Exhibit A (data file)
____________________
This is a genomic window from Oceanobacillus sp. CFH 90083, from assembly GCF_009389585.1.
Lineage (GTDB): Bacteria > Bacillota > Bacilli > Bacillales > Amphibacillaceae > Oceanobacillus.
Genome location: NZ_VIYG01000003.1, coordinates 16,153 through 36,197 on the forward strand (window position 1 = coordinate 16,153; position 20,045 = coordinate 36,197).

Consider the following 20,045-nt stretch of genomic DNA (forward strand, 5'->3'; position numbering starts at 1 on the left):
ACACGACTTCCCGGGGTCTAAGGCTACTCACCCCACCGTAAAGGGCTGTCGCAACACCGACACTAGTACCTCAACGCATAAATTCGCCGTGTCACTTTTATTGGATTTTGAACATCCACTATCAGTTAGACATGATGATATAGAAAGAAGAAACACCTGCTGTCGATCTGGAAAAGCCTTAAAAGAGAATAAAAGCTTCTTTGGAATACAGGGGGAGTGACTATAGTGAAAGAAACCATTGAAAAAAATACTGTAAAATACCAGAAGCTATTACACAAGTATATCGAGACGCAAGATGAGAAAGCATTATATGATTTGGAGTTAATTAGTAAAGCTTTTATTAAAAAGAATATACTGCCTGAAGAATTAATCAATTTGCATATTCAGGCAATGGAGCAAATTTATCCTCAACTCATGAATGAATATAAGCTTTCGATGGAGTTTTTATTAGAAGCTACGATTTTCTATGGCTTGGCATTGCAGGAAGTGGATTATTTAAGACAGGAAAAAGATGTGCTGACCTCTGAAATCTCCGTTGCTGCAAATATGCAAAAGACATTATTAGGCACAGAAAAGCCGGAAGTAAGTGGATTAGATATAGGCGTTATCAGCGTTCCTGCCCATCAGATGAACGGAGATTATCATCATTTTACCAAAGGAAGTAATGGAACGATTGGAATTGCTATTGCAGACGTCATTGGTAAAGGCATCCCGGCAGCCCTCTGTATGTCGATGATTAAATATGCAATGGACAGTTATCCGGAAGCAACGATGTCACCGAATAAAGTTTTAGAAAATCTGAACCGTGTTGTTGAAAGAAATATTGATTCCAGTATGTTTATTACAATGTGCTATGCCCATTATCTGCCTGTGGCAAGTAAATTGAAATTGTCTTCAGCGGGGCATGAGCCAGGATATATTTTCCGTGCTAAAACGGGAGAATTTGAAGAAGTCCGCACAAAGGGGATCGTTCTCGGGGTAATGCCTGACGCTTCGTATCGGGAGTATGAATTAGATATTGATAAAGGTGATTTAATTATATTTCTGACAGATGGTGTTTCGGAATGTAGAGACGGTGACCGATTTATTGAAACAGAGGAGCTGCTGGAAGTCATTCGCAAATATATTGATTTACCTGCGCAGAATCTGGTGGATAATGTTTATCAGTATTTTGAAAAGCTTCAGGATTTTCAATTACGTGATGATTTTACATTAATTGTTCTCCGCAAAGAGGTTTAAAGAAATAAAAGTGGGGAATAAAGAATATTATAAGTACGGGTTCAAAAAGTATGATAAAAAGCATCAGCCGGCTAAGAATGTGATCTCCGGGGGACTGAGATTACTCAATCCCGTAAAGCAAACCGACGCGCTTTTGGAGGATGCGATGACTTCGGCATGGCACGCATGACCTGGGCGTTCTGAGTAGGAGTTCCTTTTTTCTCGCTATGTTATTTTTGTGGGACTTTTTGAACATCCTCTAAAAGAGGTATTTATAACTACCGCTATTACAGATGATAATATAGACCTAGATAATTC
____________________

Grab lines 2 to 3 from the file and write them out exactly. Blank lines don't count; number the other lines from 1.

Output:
Lineage (GTDB): Bacteria > Bacillota > Bacilli > Bacillales > Amphibacillaceae > Oceanobacillus.
Genome location: NZ_VIYG01000003.1, coordinates 16,153 through 36,197 on the forward strand (window position 1 = coordinate 16,153; position 20,045 = coordinate 36,197).